AB: No, 100 percent. I was producing zines and objects, and I was really interested in collaborating with a lot of these guys. I went to Canal Street with Dan and Ryan, it was our studio. A lot of things were being produced out of that space. And then Nate and Dan got a studio on Franklin Street, as well. And it was great watching a lot of these artists really take off.
DC: It was pretty interesting to watch everybody’s relationship to their work kind of mature. Early on, Dash wasn’t like, ‘I’m an artist.’ He was like, ‘I do this stuff.’ And Agathe, who was always a backbone for all of us, never really wanted to step on the stage herself. Her coming to a straightforward relationship with being an artist, as opposed to kind of masking it, that was really exciting. And there were so many other people close by, like Rita Ackermann. It was important that there were other people, not just us. Each of us had such a distinct agenda with our work that we sought out other people. There was a really interesting dynamic happening. It was really, really exciting.
In 2003, Ryan McGinley became the youngest artist, at age 25, to get a solo show at the Whitney Museum of American Art.
From left: Leo Fitzpatrick and Ryan McGinley; Nate Lowman
DC: I remember I was in the country upstate trying to finish up my first show for Rivington Arms in the summer of 2002. Mirabelle [Marden, who ran the Rivington Arms gallery with Melissa Bent] actually had a Fourth of July party at her dad’s house upstate. So these guys all took a huge van up there, and then we went to my place for the weekend.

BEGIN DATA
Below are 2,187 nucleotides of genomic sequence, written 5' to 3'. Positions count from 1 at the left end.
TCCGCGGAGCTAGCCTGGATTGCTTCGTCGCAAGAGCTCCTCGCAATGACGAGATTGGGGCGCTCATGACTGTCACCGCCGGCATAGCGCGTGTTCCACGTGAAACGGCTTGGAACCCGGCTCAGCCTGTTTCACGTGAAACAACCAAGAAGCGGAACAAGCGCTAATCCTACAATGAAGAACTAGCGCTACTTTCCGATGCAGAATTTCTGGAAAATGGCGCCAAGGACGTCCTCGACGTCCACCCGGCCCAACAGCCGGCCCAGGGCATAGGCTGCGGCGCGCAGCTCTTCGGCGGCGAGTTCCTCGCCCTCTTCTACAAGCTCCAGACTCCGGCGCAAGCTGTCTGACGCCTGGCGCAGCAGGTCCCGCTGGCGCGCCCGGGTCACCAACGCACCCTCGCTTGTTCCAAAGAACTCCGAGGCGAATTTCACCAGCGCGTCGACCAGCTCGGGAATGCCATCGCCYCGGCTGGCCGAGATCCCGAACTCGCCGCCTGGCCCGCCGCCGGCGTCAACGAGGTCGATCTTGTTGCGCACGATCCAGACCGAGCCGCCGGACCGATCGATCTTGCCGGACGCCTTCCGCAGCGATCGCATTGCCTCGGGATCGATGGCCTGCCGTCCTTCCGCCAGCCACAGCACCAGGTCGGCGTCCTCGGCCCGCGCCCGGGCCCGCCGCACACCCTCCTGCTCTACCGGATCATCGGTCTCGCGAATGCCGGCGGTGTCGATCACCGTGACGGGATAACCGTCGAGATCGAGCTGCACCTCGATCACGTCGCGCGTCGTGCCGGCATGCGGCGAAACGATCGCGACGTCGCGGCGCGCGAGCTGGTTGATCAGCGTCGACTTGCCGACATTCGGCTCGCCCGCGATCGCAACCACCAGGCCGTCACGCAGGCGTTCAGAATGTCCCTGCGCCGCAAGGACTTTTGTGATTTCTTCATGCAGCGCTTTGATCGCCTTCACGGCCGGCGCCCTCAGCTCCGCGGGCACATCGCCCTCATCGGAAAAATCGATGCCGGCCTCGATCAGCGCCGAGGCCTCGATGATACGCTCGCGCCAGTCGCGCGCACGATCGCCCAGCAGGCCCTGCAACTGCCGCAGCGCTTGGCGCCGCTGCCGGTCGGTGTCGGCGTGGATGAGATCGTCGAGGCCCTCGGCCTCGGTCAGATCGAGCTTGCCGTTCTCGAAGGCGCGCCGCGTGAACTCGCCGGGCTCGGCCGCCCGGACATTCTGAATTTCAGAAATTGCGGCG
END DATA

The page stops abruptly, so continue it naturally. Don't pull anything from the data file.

AB: We would go on some really cool road trips to visit Dan when he was making art upstate.
DC: It was up there that Ryan called me and told me that he was having the Whitney show. So I think by the time they came up, he had already known. That summer there was definitely big progress in terms of how serious we were getting about our work.
Melissa Bent and Mirabelle Marden’s Rivington Arms Gallery in the Lower East Side, established in 2001, was an axis of the downtown art scene until its closing in 2009.